I regularly shared photos of my son on social media. Then alarm bells started ringing
The Guardian – February 26, 2024
After a few years of regular sharing, I stumbled upon a campaign by the Child Rescue Coalition that jolted me into a serious rethink, and I started to question how much of my son’s life should be documented and readily available to all. Their Kids for Privacy campaign was a stark reminder of the risks of overexposing our children’s most private moments on social media. Reading the information provided by the campaign, the words ‘vulnerable’, ‘pedophile’ and ‘predators’ felt like daggers. For the first time, I found myself asking: why am I sharing? Who are these photos for? And more importantly, who could they be reaching?
What Students With Physical Disabilities Should Look for in a College
U.S. News & World Report – February 23, 2024
Finding a college that meets accommodation needs is important for the success of some students. Here are some things students with disabilities should know and what to look for when researching colleges.
How HBCUs are building a stronger Black teacher pipeline
Higher Ed Dive – February 20, 2024
Amid ongoing efforts to diversify the K-12 teacher workforce, a United Negro College Fund report finds some historically Black colleges and universities are working to get Black students in the teacher pipeline by tapping into faculty networks, establishing relationships with school districts and using financial aid as a recruitment tool.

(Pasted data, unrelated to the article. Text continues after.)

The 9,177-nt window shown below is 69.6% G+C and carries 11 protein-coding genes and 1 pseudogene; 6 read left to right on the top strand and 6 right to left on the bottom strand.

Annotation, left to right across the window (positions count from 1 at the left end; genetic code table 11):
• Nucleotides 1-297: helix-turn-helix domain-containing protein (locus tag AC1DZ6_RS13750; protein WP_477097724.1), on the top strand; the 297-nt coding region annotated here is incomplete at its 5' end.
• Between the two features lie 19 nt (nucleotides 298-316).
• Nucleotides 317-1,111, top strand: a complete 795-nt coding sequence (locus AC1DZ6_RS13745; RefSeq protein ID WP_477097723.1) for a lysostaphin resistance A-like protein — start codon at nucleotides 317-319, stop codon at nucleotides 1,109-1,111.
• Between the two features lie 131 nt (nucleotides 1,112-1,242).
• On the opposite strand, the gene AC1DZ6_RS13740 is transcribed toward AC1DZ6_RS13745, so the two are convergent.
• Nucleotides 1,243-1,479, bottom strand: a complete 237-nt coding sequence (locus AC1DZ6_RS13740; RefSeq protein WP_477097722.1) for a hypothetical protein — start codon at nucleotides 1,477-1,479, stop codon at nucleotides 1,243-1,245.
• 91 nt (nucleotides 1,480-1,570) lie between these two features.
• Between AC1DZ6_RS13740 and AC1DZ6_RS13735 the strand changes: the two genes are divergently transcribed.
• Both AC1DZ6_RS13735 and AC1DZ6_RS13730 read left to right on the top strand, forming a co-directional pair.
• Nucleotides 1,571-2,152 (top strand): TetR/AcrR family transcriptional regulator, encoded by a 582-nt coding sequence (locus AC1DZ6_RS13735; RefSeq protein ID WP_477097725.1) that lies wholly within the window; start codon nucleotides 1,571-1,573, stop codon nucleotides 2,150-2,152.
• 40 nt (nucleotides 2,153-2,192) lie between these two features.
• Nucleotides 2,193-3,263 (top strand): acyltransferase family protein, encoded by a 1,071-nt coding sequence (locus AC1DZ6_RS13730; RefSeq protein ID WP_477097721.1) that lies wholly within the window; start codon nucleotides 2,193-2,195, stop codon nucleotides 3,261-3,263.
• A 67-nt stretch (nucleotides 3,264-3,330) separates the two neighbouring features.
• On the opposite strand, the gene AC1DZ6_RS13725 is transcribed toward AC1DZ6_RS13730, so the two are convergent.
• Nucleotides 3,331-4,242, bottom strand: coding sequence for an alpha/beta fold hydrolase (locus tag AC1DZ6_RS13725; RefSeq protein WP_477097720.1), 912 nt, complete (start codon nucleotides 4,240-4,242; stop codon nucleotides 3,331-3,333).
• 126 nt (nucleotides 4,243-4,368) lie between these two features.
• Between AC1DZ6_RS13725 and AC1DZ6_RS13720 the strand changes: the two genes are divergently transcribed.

Adventures in Admissions: Navigating the Ups and Downs of the College Application Process
Katy Couric Media – February 22, 2024
‘Wherever you go you will be happy.’ ‘Oh, that school is impossible to get into.’ ‘Everything happens for a reason.’ These are just a few of the unsolicited responses I’ve received from friends, strangers, and even my dermatologist when they’re reminded that I’m in the middle of the extremely hectic college admissions process. Are these responses encouraging? Sometimes. Thoughtful? Sort of. Anxiety-provoking? Definitely. As a senior in high school, I’m constantly consumed by college data, researching deadlines, and editing supplemental essays. Understanding that I can only control so much during this process has been difficult.